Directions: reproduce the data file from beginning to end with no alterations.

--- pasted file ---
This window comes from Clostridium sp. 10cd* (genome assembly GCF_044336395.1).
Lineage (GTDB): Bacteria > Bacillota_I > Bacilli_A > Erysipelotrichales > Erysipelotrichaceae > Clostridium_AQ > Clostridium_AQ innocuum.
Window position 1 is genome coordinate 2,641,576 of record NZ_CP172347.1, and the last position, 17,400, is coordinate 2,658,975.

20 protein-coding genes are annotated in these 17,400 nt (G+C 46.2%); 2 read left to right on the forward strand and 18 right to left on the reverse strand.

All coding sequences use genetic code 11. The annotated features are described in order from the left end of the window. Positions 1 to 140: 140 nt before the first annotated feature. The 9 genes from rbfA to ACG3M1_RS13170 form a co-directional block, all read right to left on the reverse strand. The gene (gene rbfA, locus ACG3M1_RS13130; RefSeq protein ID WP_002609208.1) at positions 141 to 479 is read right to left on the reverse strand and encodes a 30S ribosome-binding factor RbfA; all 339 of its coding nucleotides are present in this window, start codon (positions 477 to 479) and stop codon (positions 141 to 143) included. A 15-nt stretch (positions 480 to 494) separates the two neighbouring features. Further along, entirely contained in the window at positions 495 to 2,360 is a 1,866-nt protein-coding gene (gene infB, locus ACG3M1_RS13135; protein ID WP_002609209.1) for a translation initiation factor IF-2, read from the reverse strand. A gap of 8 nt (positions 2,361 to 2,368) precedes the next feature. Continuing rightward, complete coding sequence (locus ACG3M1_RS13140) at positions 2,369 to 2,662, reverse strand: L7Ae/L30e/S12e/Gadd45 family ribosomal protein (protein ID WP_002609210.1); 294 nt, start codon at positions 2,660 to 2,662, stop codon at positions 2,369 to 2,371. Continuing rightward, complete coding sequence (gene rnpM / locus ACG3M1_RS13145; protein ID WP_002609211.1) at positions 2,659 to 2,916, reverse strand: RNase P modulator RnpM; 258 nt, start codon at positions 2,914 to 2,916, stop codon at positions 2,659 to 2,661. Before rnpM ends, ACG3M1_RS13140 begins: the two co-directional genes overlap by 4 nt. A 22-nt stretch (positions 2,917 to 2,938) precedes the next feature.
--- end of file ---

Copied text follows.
This window comes from Clostridium sp. 10cd* (genome assembly GCF_044336395.1).
Lineage (GTDB): Bacteria > Bacillota_I > Bacilli_A > Erysipelotrichales > Erysipelotrichaceae > Clostridium_AQ > Clostridium_AQ innocuum.
Window position 1 is genome coordinate 2,641,576 of record NZ_CP172347.1, and the last position, 17,400, is coordinate 2,658,975.

20 protein-coding genes are annotated in these 17,400 nt (G+C 46.2%); 2 read left to right on the forward strand and 18 right to left on the reverse strand.

All coding sequences use genetic code 11. The annotated features are described in order from the left end of the window. Positions 1 to 140: 140 nt before the first annotated feature. The 9 genes from rbfA to ACG3M1_RS13170 form a co-directional block, all read right to left on the reverse strand. The gene (gene rbfA, locus ACG3M1_RS13130; RefSeq protein ID WP_002609208.1) at positions 141 to 479 is read right to left on the reverse strand and encodes a 30S ribosome-binding factor RbfA; all 339 of its coding nucleotides are present in this window, start codon (positions 477 to 479) and stop codon (positions 141 to 143) included. A 15-nt stretch (positions 480 to 494) separates the two neighbouring features. Further along, entirely contained in the window at positions 495 to 2,360 is a 1,866-nt protein-coding gene (gene infB, locus ACG3M1_RS13135; protein ID WP_002609209.1) for a translation initiation factor IF-2, read from the reverse strand. A gap of 8 nt (positions 2,361 to 2,368) precedes the next feature. Continuing rightward, complete coding sequence (locus ACG3M1_RS13140) at positions 2,369 to 2,662, reverse strand: L7Ae/L30e/S12e/Gadd45 family ribosomal protein (protein ID WP_002609210.1); 294 nt, start codon at positions 2,660 to 2,662, stop codon at positions 2,369 to 2,371. Continuing rightward, complete coding sequence (gene rnpM / locus ACG3M1_RS13145; protein ID WP_002609211.1) at positions 2,659 to 2,916, reverse strand: RNase P modulator RnpM; 258 nt, start codon at positions 2,914 to 2,916, stop codon at positions 2,659 to 2,661. Before rnpM ends, ACG3M1_RS13140 begins: the two co-directional genes overlap by 4 nt. A 22-nt stretch (positions 2,917 to 2,938) precedes the next feature.